Once those boxes are checked, the final list includes testing all of the interior technology and there is a lot of ground to cover in that area! Obviously the workings of the interior technology will directly impact the quality of the client’s trip. We wouldn’t want you to take a four hour trip and not be able to watch your favorite program on satellite TV, or discover that the on-board WiFi is malfunctioning when you are trying to finish up your business presentation. Among the items has to check off his list before he is allowed to garage out are: front and rear digital TVs, the DirecTV satellite box, the XM Sirius Satellite radio, the wireless Internet router, the Playstation, chauffeur intercom, and last but not least, all of the remote control units in the van.
Once all of these items are checked, the chauffeur is finally ready to hit the road to pick you up.
But the Pre-Flight Checklist is not where the chauffeur’s to do list ends. After all, sometimes technology can go awry while you are underway. To prevent issues from arising before the next trip is booked, the chauffeur will conduct a Post-Flight Checklist after each trip as well. It is basically the same list as before, but now done in reverse order.
Client feedback and comments, if there are any, are entered into our database at this time as well. Did the client enjoy the trip, did they have any suggestions, complaints or questions? Once this information is collected, our managers will then be armed with the knowledge to take action or make changes. It is an essential part of our quality control process.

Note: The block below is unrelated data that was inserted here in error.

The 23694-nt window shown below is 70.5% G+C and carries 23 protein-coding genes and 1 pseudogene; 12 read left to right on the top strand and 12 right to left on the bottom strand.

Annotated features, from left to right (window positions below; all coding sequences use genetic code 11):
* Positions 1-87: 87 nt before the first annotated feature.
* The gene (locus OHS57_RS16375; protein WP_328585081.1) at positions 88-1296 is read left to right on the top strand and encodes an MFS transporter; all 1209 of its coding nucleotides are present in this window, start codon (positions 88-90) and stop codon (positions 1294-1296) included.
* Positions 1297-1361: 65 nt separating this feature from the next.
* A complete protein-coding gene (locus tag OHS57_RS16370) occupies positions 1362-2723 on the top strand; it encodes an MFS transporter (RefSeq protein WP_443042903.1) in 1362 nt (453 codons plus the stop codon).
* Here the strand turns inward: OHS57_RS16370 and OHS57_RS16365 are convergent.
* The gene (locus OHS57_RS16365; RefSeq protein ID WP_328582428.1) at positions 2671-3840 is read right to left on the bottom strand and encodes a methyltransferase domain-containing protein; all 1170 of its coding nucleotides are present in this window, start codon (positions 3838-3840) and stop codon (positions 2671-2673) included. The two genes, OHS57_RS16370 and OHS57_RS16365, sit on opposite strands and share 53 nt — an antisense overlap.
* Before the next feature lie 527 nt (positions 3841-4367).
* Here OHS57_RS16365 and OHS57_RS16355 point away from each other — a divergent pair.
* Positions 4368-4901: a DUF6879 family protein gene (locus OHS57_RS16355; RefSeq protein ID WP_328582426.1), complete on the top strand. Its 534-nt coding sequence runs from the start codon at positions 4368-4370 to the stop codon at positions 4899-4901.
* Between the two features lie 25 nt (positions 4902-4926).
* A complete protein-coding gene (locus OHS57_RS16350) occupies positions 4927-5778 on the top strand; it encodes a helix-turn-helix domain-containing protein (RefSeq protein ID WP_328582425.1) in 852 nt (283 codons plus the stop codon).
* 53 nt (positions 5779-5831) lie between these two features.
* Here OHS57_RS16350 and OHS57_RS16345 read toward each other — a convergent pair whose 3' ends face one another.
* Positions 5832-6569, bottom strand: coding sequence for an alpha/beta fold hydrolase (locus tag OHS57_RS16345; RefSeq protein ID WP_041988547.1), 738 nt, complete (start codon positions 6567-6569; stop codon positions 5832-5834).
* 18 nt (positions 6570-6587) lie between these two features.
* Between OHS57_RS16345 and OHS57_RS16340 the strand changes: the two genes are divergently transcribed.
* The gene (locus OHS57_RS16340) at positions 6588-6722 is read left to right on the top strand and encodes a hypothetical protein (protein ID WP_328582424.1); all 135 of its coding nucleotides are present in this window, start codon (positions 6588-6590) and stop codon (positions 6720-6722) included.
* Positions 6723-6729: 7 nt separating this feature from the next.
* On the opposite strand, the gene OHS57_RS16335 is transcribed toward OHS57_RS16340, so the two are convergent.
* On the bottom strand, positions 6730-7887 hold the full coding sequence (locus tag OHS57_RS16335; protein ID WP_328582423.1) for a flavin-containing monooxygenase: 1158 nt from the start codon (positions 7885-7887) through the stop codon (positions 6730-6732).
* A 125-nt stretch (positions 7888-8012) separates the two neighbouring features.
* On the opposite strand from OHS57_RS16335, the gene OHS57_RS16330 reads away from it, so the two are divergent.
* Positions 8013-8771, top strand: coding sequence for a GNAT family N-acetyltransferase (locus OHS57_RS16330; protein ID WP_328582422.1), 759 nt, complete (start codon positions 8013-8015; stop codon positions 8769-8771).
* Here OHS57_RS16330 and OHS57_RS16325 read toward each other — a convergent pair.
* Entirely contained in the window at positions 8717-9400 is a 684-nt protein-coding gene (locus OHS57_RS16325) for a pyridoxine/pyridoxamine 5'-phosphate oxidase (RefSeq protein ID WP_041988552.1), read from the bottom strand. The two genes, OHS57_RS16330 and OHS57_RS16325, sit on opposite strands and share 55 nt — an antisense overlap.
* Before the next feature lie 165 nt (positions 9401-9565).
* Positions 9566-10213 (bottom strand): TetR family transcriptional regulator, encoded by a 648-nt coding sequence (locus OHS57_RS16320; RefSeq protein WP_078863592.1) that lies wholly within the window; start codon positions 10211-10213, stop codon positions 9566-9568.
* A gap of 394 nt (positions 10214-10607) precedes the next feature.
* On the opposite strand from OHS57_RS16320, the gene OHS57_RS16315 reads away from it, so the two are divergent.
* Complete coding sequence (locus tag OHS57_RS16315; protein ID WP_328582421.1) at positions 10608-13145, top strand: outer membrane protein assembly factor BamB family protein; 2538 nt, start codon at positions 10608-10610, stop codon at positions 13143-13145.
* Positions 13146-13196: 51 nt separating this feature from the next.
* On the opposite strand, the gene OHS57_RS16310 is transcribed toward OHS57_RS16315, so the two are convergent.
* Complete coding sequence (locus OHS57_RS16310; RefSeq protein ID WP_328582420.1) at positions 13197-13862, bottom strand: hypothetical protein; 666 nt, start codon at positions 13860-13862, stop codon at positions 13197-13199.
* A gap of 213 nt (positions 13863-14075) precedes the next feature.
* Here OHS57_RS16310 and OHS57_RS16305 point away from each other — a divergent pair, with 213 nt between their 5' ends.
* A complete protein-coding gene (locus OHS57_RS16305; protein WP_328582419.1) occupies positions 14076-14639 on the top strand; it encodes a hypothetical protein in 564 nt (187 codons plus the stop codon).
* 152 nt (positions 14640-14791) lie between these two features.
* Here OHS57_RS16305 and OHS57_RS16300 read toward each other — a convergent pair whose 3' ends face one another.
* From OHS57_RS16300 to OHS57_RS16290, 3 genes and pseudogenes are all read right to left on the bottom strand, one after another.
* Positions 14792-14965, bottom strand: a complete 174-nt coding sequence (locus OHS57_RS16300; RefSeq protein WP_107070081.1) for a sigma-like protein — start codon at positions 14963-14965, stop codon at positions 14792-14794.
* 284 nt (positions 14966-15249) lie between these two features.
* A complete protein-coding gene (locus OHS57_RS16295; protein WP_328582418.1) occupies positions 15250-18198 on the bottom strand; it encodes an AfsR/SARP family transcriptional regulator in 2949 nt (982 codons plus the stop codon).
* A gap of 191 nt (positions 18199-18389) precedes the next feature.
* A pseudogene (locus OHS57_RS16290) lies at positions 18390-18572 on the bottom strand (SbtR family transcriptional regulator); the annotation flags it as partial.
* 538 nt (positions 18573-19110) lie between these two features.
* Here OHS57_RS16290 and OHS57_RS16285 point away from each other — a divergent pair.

These processes we do primarily to ensure that we have a consistently positive client experience and that we are living up to promise we make to our clients, which is “Expect More”.
However, there are also safety and regulatory considerations that must be met as well. As an inter-state charter party carrier, we are also regulated by the U.S. Department of Transportation. And they oversee companies like ours to make sure our vehicles are roadworthy, safe and meet environmental regulations as well.
To that end we also have to fill out the DOT form known as the “Bus Driver’s Vehicle Inspection Report” for each and every trip. This form is filled out prior to the trip departure, and then filed in our office afterward in our log books. That way when we have to undergo a periodic DOT terminal inspection (of our base of operations), the department has a clear window into our operations and the conditions of all of our vehicles.
The Vehicle Inspection Report is very similar to our Pre-Flight Checklist, but it is more focused on the detailed mechanical workings of the vehicle as opposed to its appearance, although that also plays a role. In addition to the items on our internal list, the VIR includes systems such as the engine belts, hose connections, radiator, transmission, battery, brakes, emergency equipment, lights and signals, steering and exhaust.
So you can see that by the time we are done, we have conducted a very thorough vehicle inspection and can hit the road with confidence.
Again, both checklists cover similar territory with the main difference being that our checklist is for our internal tracking purposes, whereas the Federal form is an official record which must be maintained on our premises for annual inspections.
While this may seem to the bystander to be time-consuming and redundant, that is exactly the point.
Redundancy and thoroughness are the cornerstones of building a good safety routine. Check and double check to make sure everything is alright. In this manner, we are able to ensure that all of our customers have a safe, pleasant and efficient trip.